I recently wrote about regaining trust after an affair and how forgiveness is important to the process of rebuilding trust. I promised in that last blog that I would tackle that topic which is why I’m writing this one.
I’m sure you’ve heard that you need to “forgive and forget,” but from a neurological perspective, forgetting is certainly not a part of that process. In fact, if you read the last blog then you know that forgetting isn’t even necessarily recommended. You should remember. That’s a protective factor for both of you.
When you learn to forgive, memories of an affair can play a much smaller role than they do now. So, the aim is not to forget, but to forgive.
Here are some practical steps you can take to work on forgiveness.
#1: Understand why there is a need for forgiveness.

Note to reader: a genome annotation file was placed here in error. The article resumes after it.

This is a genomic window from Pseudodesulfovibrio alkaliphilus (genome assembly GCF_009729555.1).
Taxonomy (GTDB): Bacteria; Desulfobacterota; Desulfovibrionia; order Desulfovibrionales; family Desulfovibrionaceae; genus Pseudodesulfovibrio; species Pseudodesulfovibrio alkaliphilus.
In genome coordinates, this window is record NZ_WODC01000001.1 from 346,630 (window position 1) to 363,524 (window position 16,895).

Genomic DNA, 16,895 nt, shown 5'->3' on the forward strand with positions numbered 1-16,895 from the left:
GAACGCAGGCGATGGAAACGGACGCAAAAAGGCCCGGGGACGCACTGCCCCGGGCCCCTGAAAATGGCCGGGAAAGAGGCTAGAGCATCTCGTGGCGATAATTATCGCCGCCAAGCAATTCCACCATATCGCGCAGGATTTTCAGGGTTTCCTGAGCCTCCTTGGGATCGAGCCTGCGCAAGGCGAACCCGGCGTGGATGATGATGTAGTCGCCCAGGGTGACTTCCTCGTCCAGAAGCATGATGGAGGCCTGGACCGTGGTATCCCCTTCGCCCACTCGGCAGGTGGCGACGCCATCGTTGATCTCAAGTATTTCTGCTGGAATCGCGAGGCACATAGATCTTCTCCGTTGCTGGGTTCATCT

This is a two-parter. First of all, you need to understand what your spouse has done that deserves forgiveness. And this isn’t necessarily a straight-forward answer. For some couples, it takes a few months to get the full realization of what the betrayal means for them. For instance, at first, there may be a focus on the physical part of the relationship while some time later the focus may be on the actual deception that was necessary to hide the affair, still later, the focus may be on the emotional relationship that the spouse had with the lover. But, to fully forgive, you must fully understand all areas of the hurt.
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